Published: February 21, 2020

The elusive Willie Lawrie: an image appears from the past

For one whose music is played at virtually every piping and pipe band performance anywhere on earth, there are few pipers as the great Willie Lawrie whose image is so rarely available.

There are only a few known photographs of Lawrie, the composer of such immaculate tunes as “John MacDonald of Glencoe,” “The Pap of Glencoe,” “The Braes of Brecklet,” “Mrs. H. L. MacDonald of Dunach, “Inveraray Castle,” and, of course, the fantastic piping 9/8 march staple, “The Battle of the Somme.”

Thanks to some sleuthing by the famous piper, Jim McGillivray, what appears to be another image of the great piper has surfaced.

Diminutive in stature, but a giant among pipers, Willie Lawrie scooped up all the major solo piping prizes, including both Highland Society of London Gold Medals in 1910, followed by the Clasp, the Marches and Strathspeys & Reels at the Northern Meeting at Inverness in 1911.

The photograph is from the 1912 Northern Meeting. What appears to be Willie Lawrie is second from the left, behind the dapper older gent, who, incidentally, is the aristocratic land-owner Cameron of Corriechoillie, namesake of the famous tune, who evidently frequented the event many times. Also identifiable are, sitting L-R: John MacDonald of Inverness, unknown, G. S. McLennan, John MacDougall Gillies, Robert Meldrum, and, possibly, Willie Ross. The fellow with the massive moustache two to the right of the drum-major is Angus MacPherson of Invershin.

L-R: Corriechoillie, Willie Lawrie, John MacDonald of Inverness, unknown.

By all accounts, Willie Lawrie of Ballachulish, Argyllshire, Scotland, was a mild-mannered and self-effacing gentleman. He served gallantly as Pipe-Major of the 8th Argyll & Sutherland Highlanders during the Great War. And it was for all purposes the Great War that took his life, “invalided” home after falling ill in the trenches, and dying in a military hospital on November 28, 1916, at the age of 35.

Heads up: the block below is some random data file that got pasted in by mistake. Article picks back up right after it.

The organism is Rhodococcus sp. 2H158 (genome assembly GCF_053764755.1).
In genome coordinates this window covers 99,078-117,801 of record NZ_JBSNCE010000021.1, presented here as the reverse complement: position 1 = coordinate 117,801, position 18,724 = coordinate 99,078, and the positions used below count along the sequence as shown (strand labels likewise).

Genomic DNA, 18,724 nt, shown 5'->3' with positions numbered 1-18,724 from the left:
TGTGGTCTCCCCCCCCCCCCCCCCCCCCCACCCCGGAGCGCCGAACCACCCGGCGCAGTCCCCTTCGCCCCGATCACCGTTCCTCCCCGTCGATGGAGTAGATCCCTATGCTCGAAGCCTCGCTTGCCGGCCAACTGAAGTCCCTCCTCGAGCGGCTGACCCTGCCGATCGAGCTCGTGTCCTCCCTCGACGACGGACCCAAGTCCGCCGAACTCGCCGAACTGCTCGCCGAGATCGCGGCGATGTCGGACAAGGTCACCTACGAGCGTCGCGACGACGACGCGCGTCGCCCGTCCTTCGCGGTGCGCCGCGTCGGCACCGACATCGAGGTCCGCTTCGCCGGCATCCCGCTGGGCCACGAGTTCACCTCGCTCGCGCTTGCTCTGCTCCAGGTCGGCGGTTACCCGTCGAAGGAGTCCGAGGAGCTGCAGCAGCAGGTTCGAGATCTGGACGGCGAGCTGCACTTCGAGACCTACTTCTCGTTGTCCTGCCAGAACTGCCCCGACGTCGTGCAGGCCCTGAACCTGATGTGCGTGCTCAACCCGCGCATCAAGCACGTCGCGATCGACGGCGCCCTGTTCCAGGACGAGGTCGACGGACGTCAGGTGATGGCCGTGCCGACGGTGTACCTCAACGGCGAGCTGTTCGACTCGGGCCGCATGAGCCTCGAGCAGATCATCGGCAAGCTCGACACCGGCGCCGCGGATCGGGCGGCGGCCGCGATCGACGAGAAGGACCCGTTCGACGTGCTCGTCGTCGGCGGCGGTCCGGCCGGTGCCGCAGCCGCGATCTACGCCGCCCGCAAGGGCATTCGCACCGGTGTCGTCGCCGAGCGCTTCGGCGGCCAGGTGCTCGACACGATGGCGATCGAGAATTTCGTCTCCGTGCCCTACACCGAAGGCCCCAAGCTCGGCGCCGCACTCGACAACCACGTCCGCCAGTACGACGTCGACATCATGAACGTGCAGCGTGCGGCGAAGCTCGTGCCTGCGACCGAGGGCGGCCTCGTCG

The known images of Willie Lawrie show him in the background, seemingly wanting to avoid prominence – ironic, perhaps, because his 30-odd compositions are some of the most prominent and lasting in the Highland piping repertory.

You can read more about Willie Lawrie, and find his greatest tunes at Jim McGillivray’s terrific PipeTunes.ca resource.

If you can identify others in the photo, please feel free to share your information and suspicions with or Comments feature.

Our thanks to Jim McGillivray for permission to share this historical piping discovery.

 

4 COMMENTS

    1. Between John MacDonald of Inverness and GS McLennan is Angus Macdonald of Morar. He won the Argyllshire Gathering Gold Medal in 1882, which he appears to be wearing? His brother George also won the Prize Pipe at Inverness in 1876 and the Gold Medal at Oban in 1879.

        1. Jim, my wife is the great granddaughter of George Macdonald and therefore Angus’
          great-great niece. Any further info you have on them would be much appreciated. Thanks

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